Determining Health Information Needs
The HHS2010 questionnaire was created to match the health information needs of organizations that work to improve Greater Houston residents’ health. To determine those needs, we presented to and invited coalitions of organizations focused on health and local health authorities to provide suggestions on topic priorities. These organizations included:
Their respective members provided feedback based on their own organizational priorities and professional experience through a web-based form. We also solicited suggestions based on community priorities from all Super Neighborhood Councils in the City of Houston and all the civic associations with email addresses.
For neighborhood and civic associations that had only a mailing address and not an email address, we created a paper version of the online form.
Respondents ranked a list of provided topics and were invited to suggest new topics, to identify demographic groups/populations that were of particular interest and to name regularly used sources of data for program planning and grant proposals.
Organizations and individuals visiting the HHS2010 website were also able to provide input to the online form. This link was opened in March 2009 and not closed until late July 2009 to allow groups that might find us through the website, to contribute their input. To see a summary of the results of the feedback please see our Input Summary Fact Sheet.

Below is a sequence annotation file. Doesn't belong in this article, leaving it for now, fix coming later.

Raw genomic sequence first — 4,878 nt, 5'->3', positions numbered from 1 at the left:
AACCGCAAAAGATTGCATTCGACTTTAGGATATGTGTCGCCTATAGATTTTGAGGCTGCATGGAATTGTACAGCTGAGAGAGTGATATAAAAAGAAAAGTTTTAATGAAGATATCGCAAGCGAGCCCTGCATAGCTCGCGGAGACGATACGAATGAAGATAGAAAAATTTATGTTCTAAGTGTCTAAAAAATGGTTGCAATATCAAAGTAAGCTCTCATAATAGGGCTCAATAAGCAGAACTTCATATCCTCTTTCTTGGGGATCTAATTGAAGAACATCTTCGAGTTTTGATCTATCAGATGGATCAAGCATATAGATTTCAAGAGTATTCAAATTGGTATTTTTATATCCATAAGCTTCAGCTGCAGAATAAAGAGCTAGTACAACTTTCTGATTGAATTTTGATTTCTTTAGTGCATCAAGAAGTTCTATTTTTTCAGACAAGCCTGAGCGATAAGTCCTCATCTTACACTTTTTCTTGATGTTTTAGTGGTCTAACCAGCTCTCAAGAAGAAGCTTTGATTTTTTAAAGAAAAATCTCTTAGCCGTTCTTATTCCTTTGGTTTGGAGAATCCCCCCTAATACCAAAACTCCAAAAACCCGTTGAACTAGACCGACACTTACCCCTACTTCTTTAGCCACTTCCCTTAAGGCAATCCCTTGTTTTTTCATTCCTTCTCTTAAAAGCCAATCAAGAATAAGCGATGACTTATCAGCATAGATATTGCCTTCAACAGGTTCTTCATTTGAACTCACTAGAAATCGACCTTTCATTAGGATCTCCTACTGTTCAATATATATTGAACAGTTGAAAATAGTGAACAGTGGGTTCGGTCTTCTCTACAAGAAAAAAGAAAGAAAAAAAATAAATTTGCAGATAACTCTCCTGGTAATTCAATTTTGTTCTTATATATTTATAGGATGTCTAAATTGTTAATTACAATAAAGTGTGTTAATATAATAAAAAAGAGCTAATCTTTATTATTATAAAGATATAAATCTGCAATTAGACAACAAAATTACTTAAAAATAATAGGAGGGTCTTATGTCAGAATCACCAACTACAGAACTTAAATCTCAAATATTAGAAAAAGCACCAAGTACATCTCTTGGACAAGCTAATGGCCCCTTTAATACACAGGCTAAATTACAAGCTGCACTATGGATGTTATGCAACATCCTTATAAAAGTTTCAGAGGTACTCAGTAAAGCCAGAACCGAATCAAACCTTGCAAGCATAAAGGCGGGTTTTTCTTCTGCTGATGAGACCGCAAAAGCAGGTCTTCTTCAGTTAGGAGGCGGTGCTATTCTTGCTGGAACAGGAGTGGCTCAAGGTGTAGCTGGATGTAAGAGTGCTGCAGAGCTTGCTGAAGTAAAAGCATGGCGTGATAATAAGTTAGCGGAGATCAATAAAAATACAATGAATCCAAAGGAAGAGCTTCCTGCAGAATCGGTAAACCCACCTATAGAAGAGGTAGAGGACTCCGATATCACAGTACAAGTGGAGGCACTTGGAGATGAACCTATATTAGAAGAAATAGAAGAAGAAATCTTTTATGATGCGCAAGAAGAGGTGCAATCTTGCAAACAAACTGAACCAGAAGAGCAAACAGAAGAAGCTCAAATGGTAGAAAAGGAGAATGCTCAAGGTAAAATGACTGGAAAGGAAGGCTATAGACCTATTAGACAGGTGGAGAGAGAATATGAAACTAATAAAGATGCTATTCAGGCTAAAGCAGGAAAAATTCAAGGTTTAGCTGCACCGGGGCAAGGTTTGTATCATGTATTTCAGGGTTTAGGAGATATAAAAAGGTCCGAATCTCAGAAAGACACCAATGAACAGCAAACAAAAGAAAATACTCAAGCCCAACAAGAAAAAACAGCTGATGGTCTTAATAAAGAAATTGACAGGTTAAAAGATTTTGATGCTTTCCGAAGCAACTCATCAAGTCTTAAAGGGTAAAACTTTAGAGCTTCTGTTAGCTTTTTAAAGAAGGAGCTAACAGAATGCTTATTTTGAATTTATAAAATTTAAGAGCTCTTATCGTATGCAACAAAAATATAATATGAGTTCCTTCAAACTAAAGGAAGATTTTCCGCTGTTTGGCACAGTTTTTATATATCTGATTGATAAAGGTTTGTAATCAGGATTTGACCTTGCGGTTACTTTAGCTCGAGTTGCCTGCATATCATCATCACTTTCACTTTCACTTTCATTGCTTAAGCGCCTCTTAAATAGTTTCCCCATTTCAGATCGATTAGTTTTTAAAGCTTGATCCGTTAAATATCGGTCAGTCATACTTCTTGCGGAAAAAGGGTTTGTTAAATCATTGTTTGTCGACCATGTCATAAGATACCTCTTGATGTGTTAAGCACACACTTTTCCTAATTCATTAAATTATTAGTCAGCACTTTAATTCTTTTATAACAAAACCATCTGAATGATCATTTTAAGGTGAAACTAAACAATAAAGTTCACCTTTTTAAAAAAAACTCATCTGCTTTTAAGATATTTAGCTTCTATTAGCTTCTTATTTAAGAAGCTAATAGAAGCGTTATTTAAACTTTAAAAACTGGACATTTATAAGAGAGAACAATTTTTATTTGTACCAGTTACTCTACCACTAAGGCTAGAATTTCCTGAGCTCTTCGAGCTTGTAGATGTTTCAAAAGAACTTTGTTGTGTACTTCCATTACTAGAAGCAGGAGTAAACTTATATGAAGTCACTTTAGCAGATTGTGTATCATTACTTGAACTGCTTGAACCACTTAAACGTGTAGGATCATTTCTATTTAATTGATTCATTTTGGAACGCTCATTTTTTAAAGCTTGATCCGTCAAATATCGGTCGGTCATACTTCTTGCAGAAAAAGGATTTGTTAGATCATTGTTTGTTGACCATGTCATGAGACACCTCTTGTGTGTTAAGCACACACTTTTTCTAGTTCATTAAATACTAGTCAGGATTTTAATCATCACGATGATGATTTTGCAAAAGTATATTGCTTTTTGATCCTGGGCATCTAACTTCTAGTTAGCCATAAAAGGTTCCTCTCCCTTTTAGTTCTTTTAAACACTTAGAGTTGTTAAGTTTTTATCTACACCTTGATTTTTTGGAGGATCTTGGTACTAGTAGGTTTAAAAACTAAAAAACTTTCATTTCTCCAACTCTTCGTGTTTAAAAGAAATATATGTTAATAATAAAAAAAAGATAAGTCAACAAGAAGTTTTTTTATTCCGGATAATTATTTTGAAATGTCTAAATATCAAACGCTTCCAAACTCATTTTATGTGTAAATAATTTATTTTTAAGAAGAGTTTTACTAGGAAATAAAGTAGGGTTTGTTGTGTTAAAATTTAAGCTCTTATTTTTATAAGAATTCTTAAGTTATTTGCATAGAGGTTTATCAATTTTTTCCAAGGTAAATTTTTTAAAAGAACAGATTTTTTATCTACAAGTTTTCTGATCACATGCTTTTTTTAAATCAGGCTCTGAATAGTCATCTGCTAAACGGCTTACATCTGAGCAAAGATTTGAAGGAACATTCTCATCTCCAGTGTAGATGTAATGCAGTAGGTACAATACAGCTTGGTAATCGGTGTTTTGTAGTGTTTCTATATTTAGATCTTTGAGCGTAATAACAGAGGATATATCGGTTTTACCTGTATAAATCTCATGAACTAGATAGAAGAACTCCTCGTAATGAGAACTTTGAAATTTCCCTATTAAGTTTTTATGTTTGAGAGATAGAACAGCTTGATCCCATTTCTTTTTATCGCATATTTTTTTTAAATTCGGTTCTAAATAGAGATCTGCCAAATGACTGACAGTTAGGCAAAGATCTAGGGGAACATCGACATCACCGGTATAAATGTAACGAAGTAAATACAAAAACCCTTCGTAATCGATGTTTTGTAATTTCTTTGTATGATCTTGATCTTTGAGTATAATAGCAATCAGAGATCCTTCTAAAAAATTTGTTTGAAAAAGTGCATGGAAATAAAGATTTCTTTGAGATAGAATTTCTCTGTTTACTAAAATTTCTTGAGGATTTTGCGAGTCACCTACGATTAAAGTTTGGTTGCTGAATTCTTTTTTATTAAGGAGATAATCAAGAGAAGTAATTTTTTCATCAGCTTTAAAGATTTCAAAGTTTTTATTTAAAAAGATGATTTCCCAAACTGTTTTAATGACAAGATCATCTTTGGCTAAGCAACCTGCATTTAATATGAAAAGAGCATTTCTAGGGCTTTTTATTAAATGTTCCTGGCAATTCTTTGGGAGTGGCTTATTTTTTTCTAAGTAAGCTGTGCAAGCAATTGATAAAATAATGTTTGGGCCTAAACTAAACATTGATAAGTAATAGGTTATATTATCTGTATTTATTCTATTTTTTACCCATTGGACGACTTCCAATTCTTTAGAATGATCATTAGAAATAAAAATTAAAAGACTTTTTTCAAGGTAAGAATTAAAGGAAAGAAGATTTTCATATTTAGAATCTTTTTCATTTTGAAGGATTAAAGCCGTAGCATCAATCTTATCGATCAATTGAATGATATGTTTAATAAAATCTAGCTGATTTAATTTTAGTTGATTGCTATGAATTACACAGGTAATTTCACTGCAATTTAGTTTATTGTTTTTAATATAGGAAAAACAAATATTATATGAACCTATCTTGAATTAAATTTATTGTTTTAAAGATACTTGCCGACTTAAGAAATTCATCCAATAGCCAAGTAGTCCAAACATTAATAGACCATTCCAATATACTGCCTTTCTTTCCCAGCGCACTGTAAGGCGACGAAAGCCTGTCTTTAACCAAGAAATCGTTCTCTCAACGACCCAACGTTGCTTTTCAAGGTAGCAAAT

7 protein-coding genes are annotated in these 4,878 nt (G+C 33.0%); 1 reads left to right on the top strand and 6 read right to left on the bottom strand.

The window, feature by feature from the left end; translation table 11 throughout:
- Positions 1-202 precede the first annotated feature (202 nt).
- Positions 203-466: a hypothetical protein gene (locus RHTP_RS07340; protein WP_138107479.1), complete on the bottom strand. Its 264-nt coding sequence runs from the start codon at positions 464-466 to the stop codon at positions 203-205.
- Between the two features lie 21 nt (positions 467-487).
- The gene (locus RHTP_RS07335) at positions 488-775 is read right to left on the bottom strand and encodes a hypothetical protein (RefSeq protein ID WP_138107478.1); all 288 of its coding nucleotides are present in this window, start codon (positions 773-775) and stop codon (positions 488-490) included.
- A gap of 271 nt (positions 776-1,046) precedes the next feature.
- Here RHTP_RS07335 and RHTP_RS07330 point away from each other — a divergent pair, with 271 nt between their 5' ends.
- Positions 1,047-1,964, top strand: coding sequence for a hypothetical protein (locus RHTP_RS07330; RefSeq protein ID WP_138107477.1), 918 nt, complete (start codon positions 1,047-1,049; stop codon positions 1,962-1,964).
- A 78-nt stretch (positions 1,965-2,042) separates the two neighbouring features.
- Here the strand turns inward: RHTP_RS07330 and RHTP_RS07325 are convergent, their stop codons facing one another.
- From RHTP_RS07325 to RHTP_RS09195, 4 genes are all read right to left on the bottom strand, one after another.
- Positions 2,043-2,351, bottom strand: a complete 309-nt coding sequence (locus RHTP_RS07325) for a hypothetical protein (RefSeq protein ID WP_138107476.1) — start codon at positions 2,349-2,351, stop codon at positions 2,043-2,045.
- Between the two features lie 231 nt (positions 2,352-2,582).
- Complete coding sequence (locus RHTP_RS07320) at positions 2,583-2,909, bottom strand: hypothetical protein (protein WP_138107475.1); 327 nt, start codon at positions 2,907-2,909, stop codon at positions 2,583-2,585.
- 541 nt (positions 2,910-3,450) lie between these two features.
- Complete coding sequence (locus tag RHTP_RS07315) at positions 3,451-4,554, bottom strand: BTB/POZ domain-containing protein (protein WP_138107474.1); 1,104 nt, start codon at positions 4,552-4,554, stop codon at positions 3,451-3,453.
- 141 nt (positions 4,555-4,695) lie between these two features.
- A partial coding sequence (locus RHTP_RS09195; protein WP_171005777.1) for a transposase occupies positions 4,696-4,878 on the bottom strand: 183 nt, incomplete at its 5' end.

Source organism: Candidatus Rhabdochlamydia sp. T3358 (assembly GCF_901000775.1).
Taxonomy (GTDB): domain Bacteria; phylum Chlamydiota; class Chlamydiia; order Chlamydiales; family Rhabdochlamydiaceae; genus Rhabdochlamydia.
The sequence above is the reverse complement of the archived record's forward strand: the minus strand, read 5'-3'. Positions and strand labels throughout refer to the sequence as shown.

The Health of Houston Survey was designed to have a representative number of residents of the Houston area based on the U.S. Census 1-percent Public Use Microdata Areas or PUMAs (see map). Using an address-based sample, over 30,000 residents received invitations to participate in the Health of Houston Survey.
The survey was administered using telephone interviews, web and mail.
Survey Design Features
The survey was available in English, Spanish and Vietnamese. Certain populations were oversampled, including the Vietnamese, Asian and African Americans using a disproportionate stratified design. Primary strata are the 1-percent PUMAs whereas the secondary strata cluster Census block groups based on the incidence of ethnic minority households. To encourage participation, all participants received incentives. To know more about the survey methodology please read HHS2010 Methodology Report.
The Health of Houston Survey Project is based in the Institute for Health Policy at The University of Texas School of Public Health.
Stephen Linder, PhD - Faculty and Principal Investigator
Dritana Marko, MD - Faculty and Project Manager
Jessica Tullar, PhD - Faculty, Research and Outreach
Tom Reynolds, PhD - Research and Technical Support
Larissa Estes*, DrPH - Research and Outreach Support
Patty Poole - Administrative Support
For more information about the Health of Houston Survey, contact Dr. Dritana Marko at 210-276-9041 or email Dritana.Marko@uth.tmc.edu
Institute for Health Policy
The University of Texas School of Public Health
P.O. Box 20186
Houston, TX 77225
If you are a member of the media, please contact:
Shannon M. Rasp, Communications Specialist
*Currently working for the Texas Health and Human Services Commission